British farm owner Harvey Boulter, who is trying to avoid being prosecuted over a fatal shooting at his Outjo district farm about two years ago, has dealth the lawsuit in which he is being sued for more than N$84 million by the widow and family of the man he is alleged to have killed a blow.
The family of the late Gerhard van Wyk, who died after he was shot in the abdomen at Boulter’s farm on 27 February 2021, suffered a setback in their damages claim against Boulter when their lawyers conceded last week that they would have to amend their claim in light of exceptions that Boulter raised against it.
Van Wyk’s widow, Alta van Wyk, his son, Gerhard van Wyk Jr, his daughter-in-law, Liani van Wyk, and daughter, Michelle van Wyk, in February last year launched a case in the Windhoek High Court in which they are suing Boulter and his company SX Investments One for a combined amount of close to N$84,5 million. Alta van Wyk, Gerhard van Wyk Jr and Liani van Wyk are claiming that as a result of the shooting that ended Van Wyk Sr’s life, they lost their employment with SX Investments One and the income they would have been receiving through this employment until they reach the age of retirement. All four plaintiffs are also claiming that they had no other source of support, income and maintenance than what they received from Van Wyk Sr and Boulter’s company.
They are suing Boulter and the company for an alleged loss of support and income and also for pain, suffering, emotional trauma and shock they say they experienced as a result of Van Wyk Sr’s death.
In the exceptions raised in response to the Van Wyks’ claim, Boulter and SX investments One said the claim was “vague and embarrassing” and mixed claims based on labour relationships with other claims. Boulter and the company also objected that the claim against them was not set out in such a way that they were able to assess the amounts for which they are being sued and the factual basis of the Van Wyks’ claim.
Having conceded the exceptions raised by Boulter and the company, the Van Wyks’ lawyers will have to amend their claim.
Judge Orben Sibeya on Thursday last week ordered the four plaintiffs to pay the legal costs of Boulter and his company in respect of the exceptions that were raised. Van Wyk Sr (54) died after he had been shot in the abdomen during an altercation with Boulter at the Outjo district farm Kaross, where Boulter is farming with game and Van Wyk Sr was employed as a manager.
The same bullet that struck Van Wyk also hit Boulter’s left hand.
Van Wyk died while being transported to Outjo for medical treatment. Boulter (53), who has said the shooting was accidental and that it took place when Van Wyk tried to grab a pistol from his hands, is charged with counts of murder, possession of a firearm and ammunition without a licence, and handling a firearm while under the influence of intoxicating liquor in connection with the incident.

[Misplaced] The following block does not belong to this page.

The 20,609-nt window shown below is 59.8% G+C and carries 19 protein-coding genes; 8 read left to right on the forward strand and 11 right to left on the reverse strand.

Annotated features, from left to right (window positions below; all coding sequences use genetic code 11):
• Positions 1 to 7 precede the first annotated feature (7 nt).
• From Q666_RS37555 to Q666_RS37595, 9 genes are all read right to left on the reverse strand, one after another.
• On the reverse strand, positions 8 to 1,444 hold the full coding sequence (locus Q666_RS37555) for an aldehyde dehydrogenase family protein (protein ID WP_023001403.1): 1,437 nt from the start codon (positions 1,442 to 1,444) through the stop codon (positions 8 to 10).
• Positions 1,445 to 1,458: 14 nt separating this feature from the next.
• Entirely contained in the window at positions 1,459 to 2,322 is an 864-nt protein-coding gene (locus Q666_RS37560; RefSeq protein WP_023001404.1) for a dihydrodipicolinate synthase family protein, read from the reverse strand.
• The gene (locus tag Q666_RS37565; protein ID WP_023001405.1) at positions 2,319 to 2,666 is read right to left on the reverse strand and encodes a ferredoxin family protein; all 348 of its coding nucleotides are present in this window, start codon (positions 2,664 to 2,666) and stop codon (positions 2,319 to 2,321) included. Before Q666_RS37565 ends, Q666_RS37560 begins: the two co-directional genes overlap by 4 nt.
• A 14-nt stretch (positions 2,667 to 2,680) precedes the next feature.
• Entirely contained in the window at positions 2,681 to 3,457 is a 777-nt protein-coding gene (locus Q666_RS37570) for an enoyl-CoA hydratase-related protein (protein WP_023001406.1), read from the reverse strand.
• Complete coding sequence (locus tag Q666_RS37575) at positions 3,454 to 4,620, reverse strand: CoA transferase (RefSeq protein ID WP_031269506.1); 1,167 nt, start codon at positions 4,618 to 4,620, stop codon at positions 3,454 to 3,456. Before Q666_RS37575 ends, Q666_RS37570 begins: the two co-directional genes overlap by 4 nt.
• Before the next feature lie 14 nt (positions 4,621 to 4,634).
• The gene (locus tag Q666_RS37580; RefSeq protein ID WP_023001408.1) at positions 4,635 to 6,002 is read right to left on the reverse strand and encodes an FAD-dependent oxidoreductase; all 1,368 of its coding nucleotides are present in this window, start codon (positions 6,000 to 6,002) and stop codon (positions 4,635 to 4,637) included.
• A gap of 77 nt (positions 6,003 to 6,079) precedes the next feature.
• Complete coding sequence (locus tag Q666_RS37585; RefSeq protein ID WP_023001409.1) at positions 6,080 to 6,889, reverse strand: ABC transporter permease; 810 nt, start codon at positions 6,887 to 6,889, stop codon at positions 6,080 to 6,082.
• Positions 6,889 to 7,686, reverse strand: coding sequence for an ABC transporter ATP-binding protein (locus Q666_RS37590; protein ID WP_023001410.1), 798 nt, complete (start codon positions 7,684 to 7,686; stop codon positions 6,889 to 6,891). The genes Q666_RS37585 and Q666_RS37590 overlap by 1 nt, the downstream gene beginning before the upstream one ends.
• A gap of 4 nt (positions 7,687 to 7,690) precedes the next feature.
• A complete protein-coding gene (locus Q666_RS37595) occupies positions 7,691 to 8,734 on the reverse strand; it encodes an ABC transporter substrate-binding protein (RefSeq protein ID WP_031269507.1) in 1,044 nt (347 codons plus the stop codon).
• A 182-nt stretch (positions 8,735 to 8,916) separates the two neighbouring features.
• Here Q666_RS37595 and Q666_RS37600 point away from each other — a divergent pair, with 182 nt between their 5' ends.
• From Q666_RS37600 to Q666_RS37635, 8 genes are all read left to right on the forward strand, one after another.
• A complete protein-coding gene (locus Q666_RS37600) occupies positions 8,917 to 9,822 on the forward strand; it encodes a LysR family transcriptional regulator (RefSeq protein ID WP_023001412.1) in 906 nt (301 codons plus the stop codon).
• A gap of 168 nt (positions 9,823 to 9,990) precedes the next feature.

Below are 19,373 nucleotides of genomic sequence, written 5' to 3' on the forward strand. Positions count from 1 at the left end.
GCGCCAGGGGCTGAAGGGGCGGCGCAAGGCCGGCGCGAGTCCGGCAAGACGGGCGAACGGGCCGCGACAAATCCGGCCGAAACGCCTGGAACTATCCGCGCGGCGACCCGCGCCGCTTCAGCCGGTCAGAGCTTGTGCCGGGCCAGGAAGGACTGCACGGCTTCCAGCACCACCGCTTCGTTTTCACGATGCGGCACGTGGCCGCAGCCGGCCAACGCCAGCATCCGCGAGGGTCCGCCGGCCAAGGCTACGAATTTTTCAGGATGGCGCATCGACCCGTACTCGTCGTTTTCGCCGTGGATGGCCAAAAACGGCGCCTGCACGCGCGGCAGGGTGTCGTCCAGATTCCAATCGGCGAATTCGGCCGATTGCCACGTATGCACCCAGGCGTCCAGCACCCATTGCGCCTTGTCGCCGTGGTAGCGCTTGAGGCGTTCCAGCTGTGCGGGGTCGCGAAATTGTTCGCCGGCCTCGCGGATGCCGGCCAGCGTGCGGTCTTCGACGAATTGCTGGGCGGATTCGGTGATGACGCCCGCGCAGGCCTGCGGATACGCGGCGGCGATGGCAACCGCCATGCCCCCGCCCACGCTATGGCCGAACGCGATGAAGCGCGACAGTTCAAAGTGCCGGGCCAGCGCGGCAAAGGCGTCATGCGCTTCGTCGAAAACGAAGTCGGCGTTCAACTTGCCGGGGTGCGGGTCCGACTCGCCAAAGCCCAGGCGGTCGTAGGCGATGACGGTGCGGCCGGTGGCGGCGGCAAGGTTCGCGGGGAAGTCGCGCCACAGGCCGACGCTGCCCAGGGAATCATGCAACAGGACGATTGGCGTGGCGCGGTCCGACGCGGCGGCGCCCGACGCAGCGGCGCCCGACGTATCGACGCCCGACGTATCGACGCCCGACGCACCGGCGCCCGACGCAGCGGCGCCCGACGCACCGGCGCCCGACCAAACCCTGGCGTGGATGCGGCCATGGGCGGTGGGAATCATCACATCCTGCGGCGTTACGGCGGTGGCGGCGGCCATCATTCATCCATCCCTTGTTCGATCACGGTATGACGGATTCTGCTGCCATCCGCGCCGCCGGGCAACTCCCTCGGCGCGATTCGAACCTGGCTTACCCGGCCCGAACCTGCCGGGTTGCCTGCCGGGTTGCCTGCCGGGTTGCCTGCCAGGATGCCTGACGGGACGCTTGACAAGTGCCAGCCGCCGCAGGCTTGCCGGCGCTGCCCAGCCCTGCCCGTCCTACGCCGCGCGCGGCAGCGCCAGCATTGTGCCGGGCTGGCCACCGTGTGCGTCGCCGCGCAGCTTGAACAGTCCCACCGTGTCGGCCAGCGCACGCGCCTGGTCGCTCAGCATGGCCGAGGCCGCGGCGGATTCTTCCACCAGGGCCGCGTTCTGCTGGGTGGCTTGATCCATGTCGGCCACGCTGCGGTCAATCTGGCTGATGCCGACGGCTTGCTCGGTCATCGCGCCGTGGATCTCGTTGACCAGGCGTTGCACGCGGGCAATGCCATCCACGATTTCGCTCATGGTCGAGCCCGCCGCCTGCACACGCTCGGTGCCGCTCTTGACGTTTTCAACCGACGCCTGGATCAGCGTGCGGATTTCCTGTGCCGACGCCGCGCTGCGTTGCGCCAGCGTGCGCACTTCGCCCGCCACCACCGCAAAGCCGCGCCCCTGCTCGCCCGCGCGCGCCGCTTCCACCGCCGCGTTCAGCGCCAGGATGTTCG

His criminal case is pending in the Windhoek High Court, but he has in the meantime filed an application to have prosecutor general Martha Imalwa’s decision to arraign him on the four charges reviewed and set aside.
In his application, which was filed at the High Court in February this year, Boulter is claiming there was “no reasonable and probable cause” for Imalwa to decide to arraign him in connection with the shooting.
He is also alleging that Imalwa did not apply her mind to representations that his lawyers made to her when they requested her last year to review the decision to charge him and to withdraw the charges against him.
In an affidavit filed at the court, Boulter says from his version of events around the shooting it was clear he had no intention to shoot and kill any member of the Van Wyk family.
According to him, the police failed to investigate exactly what caused the firearm in his possession to go off, which he says is a crucial aspect of the matter.
He also says while the prosecutor general is not alleging that he intentionally shot himself in his left hand, she is alleging that he intentionally killed Van Wyk.
“The [prosecutor general’s] decision is not only absurd, but, in the legal context, plainly irrational,” he claims.
Boulter and SX Investments One are being represented by lawyers Sisa Namandje and Kadhila Amoomo, respectively.
Legal counsel Yoleta Campbell, instructed by the law firm Dentons in Johannesburg, is representing the Van Wyk family.